We’ve all been there. We’ve all got carried away by the buy-one-get-one-free offers at the supermarket buying too many of something just because it was on special offer and seemed like a great deal. Toothpaste is one of those things that many people buy in bulk, normally because it’s always on the sale at the grocery store, but you should be aware of something quite important before you go bulk-buying your favorite stuff.
Does ToothPaste Have An Expiry Date?
You might be quite shocked to learn that the answer is YES.
Toothpaste DOES have an expiry date.
An expiration date isn’t an exact science. It is a ‘guess’ of sort (albeit an educated one) from experts who suggest a general guidelines for the shelf life of certain products.
Colgate suggests that its toothpastes are good for use for up to 18 months after the expiration date on the tube, and that expiration date is 24 months from the date the product was first manufactured.
There are two marks you will want to see on your toothpaste. One of these is from the American Dental Association which is required to list the expiration date. The other is FDA classification which categorizes it under cosmetics and these need to have not only the list of active ingredients but also the expiration date.
What Happens When Toothpaste Expires?
There is an active ingredient in toothpaste which is what gives it that suggested expiration date and that is fluoride.
After about two years, it is suggested that the fluoride starts to lose its stability and the various ingredients used to make it up can separate to form crystals. One side effect of this will be that the flavor diminishes and also the consistency of the toothpaste itself can change, thickening or becoming lumpy. Sometimes it can become very runny.
Experts say that the fluoride effectiveness cannot be guaranteed after two years, when the formation of the toothpaste changes. Although it does not cause you any harm, you won’t be getting the same properties from it as you would do if it were in date.
Of course, this could just be a ploy created in the toothpaste’s marketing sector to ensure consumers buy more of their product…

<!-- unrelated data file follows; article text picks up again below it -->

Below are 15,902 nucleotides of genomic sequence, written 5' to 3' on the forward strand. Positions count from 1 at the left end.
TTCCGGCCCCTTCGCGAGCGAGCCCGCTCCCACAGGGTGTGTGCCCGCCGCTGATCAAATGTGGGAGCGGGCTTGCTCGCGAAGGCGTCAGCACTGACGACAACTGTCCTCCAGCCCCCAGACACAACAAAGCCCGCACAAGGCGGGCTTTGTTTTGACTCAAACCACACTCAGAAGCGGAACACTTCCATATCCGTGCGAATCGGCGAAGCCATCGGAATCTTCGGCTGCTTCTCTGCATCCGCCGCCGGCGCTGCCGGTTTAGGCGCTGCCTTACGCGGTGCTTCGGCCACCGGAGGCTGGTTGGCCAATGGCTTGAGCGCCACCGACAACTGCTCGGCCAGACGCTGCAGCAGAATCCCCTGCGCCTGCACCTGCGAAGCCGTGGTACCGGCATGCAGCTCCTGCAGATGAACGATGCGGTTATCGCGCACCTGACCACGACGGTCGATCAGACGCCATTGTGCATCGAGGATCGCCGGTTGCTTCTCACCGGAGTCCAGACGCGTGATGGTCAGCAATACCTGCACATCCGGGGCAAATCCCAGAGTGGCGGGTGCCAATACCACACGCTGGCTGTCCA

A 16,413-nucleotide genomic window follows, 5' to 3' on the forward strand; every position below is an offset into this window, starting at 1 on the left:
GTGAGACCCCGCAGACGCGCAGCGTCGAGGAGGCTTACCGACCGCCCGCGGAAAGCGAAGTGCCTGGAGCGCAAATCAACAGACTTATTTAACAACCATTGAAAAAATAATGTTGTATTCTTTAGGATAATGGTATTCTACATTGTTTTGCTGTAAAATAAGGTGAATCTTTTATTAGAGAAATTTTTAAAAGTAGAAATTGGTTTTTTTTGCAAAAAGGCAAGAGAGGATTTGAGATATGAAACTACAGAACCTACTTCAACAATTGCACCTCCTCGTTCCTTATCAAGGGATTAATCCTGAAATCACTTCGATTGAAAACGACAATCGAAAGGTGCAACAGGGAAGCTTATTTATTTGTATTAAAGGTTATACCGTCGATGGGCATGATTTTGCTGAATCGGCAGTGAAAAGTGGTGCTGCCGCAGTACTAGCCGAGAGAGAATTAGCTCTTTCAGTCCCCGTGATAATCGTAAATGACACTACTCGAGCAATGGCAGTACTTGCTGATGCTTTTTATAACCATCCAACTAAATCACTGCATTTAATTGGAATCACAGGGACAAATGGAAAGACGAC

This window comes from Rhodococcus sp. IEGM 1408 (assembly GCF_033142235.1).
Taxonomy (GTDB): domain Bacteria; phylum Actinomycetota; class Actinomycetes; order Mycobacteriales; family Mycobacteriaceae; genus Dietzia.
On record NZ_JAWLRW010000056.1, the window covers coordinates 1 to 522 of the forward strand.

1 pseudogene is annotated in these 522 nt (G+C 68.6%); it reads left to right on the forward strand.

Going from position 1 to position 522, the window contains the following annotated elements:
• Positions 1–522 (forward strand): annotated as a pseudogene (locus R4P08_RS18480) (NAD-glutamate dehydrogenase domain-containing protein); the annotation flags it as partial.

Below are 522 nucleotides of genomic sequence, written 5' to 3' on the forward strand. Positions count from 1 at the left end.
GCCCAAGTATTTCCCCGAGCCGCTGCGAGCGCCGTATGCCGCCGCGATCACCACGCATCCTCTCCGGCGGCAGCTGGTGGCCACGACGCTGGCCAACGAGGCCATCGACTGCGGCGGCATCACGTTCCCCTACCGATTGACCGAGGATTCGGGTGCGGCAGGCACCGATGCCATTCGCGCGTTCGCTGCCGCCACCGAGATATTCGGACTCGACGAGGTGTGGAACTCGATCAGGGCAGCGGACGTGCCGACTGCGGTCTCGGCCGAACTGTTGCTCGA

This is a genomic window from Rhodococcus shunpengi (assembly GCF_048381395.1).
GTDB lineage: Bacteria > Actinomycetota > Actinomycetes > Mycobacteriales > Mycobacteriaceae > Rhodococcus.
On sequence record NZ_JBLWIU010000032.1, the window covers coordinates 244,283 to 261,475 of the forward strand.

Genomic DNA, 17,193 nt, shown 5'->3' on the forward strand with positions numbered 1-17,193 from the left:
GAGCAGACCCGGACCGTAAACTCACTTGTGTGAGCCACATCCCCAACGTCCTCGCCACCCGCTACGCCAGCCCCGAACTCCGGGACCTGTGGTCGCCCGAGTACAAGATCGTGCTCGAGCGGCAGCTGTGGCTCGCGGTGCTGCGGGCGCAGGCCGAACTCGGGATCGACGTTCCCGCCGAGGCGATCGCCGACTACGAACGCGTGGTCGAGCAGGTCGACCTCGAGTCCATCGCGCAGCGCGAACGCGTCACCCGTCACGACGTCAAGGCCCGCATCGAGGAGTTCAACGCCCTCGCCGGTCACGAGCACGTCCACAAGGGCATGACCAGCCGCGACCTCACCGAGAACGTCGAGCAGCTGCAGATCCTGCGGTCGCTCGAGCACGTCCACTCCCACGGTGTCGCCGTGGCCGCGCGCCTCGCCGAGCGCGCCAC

When fluoride loses its effectiveness, your teeth can lose the protection it had from plaque, decay and more. You are also losing the effectiveness of the cleaning agents also meaning your stain won’t be as clean or as white as they used to be. You’ll also run the risk of suffering with bad breath because there is still rotting food in your mouth.
What Can You Do With Expired Toothpaste
Luckily, not all is lost with your tube of expired toothpaste. There are lots of ways the stuff can come in handy and as well as having links to acne or spot / zit protection, there are quite a few ways in which you can use it around the house.
With baking soda and silica in the recipe, toothpaste makes the perfect natural cleaning agent for your sink and bath. Using a cleaning brush or abrasive sponge as you normally would, simply use the expired toothpaste in place of your regular cleaning agent and it’ll bring your sink, taps, bath and more to a bright, sparkling clean.
The baking soda compounds also make for a great odor-buster too. Consider cleaning your toilet with baking soda expired toothpaste to bust the grime and stench all in one. You could also use it in the place of your regular cleaning agents for your hands when you have been working with smelly food to help counteract it.
There are many ways you can use expired toothpaste from cleaning crayon marks off the wall to buffing up old leather shoes, cleaning the oven, getting the gum off the bottom of the iron, and more! There’s no need to use expired stuff when all those multi-buy offers are going on. Get scrubbing and make your kitchen sparkle or use it to bring life to vintage kicks instead.
*image source: nenetus / freedigitalphotos.net